Our Let's Talk Programs focus on starting conversations, opening new lines of communications and learning about our community.
Diverse Voices Book Club
Join along all month as we led a book discussion on Facebook Groups. 

In April, Join our discussion of The Underground Railroad by Colson Whitehead.

In May, Join our discussion of A Long Way Home by Saroo Brierley

See details here or join the Facebook Diverse Voices Book Club here.

The following Webinar Series is sponsored by the Kellenberger Room and are online only. Register for these online webinars at the New Bern Library's Kellenberger Room desk, by calling 252-638-7818, or email the This email address is being protected from spambots. You need JavaScript enabled to view it..

Upcoming Webinars:

“Colored News” presented by Diane L. Richard
Monday, May 23 at 7 p.m.
Don’t Miss Out on This Hidden Though Invaluable Goldmine. The reality is that effectively until the Civil Rights Act of 1964, “white” newspapers printed little news of the African American, Colored, Negro, Black, etc., community. Crimes by “negros” and other sensational news are the type of article typically found. That said, some “white” newspapers did publish “colored news” or similar columns in their newspapers. This talk explores this aspect of African American newspaper research. Register for the "Colored News" Webinar here.

African-American Genealogy Methodologies and Strategies  presented by LaBrenda Garrett-Nelson
Monday, June 27 at 7 p.m.
The Genealogical Proof standard has universal application, and this lecture will highlight the sources and strategies available to meet its requirements in the case of African American ancestors who lived in the antebellum period. Topics covered will include the process of developing a research plan to answer a focused genealogical question; the identification of potentially relevant sources based on historical context (e.g., dates of settlement, origins of major migrant groups, and boundary changes);  and applicable laws for time and place (e.g., the legal aspects of the treatment of enslaved people as property).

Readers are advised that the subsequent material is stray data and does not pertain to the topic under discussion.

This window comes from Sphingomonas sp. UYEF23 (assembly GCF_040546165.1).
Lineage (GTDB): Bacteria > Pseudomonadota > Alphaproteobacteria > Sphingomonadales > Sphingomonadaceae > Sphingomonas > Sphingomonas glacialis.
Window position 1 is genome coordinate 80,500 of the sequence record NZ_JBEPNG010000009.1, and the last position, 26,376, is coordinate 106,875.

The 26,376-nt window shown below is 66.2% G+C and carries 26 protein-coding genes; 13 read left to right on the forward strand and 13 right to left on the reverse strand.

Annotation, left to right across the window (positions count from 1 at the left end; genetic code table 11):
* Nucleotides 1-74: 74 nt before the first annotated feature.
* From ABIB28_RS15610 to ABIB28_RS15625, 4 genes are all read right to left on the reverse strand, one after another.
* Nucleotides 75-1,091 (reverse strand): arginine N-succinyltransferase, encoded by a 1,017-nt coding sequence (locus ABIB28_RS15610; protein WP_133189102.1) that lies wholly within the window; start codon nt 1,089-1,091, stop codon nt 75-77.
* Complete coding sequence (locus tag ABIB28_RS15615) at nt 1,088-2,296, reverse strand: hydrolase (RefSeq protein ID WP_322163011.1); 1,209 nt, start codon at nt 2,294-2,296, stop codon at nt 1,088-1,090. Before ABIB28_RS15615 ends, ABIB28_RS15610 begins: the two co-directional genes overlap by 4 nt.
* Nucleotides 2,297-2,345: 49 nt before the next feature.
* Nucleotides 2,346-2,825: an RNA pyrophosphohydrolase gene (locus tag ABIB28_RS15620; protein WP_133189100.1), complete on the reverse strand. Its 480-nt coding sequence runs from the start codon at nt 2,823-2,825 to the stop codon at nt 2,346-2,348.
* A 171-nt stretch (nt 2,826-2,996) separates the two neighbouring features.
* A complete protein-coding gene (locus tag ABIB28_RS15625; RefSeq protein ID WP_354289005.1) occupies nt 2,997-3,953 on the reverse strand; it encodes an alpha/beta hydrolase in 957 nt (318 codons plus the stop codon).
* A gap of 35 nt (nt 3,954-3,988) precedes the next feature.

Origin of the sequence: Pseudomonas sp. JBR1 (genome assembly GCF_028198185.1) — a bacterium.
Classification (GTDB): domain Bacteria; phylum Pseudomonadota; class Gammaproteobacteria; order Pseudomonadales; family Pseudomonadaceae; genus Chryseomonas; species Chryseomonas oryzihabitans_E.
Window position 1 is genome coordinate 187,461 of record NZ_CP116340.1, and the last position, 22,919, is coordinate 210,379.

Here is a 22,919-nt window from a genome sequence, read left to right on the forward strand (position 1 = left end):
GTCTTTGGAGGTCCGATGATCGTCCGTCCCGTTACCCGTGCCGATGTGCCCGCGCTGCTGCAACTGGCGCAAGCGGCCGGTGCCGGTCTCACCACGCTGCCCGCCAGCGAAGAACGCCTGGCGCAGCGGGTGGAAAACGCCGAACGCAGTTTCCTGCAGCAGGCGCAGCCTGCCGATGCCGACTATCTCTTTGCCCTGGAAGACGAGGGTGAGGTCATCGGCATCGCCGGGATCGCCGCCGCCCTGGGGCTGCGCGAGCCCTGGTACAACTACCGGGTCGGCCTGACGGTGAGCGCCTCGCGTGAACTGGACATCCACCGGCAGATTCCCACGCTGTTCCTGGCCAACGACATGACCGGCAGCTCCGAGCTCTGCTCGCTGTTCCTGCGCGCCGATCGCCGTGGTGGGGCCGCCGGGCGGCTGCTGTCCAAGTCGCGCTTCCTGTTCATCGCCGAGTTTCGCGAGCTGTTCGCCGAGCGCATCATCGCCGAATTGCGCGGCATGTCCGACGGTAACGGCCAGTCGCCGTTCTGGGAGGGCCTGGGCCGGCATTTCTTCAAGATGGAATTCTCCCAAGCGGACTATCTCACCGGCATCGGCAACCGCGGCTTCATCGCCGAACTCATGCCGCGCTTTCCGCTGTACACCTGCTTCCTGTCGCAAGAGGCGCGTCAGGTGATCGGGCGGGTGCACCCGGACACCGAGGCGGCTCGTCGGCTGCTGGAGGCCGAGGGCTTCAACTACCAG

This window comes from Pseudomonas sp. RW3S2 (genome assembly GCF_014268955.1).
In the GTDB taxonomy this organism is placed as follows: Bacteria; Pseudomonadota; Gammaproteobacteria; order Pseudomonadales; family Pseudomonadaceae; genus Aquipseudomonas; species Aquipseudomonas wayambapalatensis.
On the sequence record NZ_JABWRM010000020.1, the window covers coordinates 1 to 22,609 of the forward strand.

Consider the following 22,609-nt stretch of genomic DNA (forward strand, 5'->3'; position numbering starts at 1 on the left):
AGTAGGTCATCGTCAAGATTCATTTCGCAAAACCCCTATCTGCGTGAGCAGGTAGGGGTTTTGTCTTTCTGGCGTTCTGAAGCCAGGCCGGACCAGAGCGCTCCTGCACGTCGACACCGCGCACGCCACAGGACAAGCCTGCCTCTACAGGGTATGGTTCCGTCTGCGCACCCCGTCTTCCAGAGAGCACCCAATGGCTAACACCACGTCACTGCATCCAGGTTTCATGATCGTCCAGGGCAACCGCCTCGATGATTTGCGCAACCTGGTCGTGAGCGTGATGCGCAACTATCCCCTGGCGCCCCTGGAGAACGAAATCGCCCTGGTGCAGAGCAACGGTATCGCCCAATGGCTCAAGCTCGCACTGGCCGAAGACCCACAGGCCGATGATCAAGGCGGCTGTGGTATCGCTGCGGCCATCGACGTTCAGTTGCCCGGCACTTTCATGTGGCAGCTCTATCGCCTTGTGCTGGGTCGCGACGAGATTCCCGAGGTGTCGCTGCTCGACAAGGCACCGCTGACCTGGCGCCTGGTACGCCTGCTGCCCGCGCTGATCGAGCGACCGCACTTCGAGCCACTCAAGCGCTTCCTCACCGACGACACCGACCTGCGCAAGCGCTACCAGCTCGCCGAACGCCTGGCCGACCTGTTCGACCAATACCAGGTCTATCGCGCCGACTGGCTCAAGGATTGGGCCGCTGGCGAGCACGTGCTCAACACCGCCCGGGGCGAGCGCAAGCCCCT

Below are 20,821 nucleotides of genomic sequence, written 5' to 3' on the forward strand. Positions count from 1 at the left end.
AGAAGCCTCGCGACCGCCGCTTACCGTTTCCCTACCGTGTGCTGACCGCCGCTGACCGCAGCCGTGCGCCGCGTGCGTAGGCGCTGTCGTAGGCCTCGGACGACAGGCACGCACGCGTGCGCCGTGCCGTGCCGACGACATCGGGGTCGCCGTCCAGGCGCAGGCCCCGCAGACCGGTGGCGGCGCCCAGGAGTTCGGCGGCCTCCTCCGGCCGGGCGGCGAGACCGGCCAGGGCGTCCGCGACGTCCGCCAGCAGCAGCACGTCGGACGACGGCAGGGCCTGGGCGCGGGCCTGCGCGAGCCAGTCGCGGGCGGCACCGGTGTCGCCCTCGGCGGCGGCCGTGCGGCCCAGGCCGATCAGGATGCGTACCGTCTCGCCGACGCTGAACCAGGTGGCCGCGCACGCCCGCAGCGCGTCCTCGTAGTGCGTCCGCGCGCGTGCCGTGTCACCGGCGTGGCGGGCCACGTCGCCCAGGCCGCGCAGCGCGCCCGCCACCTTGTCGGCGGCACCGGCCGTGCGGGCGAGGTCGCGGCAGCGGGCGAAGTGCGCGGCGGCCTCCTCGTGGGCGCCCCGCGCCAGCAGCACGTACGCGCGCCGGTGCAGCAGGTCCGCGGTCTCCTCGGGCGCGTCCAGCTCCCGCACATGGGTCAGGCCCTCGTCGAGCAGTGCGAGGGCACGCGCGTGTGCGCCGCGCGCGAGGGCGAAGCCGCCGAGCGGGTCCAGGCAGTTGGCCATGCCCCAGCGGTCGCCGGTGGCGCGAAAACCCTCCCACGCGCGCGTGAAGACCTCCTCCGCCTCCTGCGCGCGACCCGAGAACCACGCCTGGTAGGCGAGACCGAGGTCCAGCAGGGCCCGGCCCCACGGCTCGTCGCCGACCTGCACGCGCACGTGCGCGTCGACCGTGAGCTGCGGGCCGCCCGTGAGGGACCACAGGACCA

Migrations 1: Many Arrive presented by Diane L. Richard
Monday, August 22 at 7 p.m.
Early Migration In, Across and Out of North Carolina -- Many individuals and families migrated into North Carolina, especially in the colonial and pre-Civil War time period. Depending on who was immigrating and when, different locales in NC were hot spots for emigrants from abroad either directly or via Virginia, South Carolina, Pennsylvania and beyond. As the state developed, resources were depleted, productive land was becoming more scarce, settlers considered it to be getting too crowded, and we see a pattern of western migration. This migration often did not stop at the state borders. Many families spent a few years, a generation or a few generations in North Carolina, often hopscotching across the state, east to west, before migrating to adjoining states and beyond. Let’s explore these years of migrating North Carolinians – the history of the times and the documentary trail left behind. 

Property Rights and Wrongs: African Americans at the Courthouse presented by Judy G. Russell

Monday, September 26 at 7 p.m.

From being treated as property to having their children and their property stolen by those who used the law against the freedmen, African Americans’ experience at the courthouse had only one bright spot: it created records for the genealogist-descendants of enslaved and enslavers alike. 

Migrations 2: North Carolinians on the Move  presented by Diane L. Richard
Monday, October 17 at 7 p.m.
Reconstruction and early 20th Century Migration -- Throughout history many of those who stepped foot in North Carolina have migrated into, across and out of the state. Reconstruction and the early 20th century accelerated certain types of out migration from the state. The economic devastation created by the Civil War and the needs of those formerly enslaved to reconnect with far flung family members resulted in many leaving North Carolina. Increasing discrimination against African Americans, World War I, and the depression found many more North Carolina families fragmented as some members moved to the Norfolk-Portsmouth area, or New York City, or locations with robust factory-based economies – either as part of the “Great Migration” or those just seeking opportunities unavailable in North Carolina. We’ll explore the factors leading to out migration from NC, efforts to replenish the workforce, and how we might link “back to NC” from where its former citizens ended up.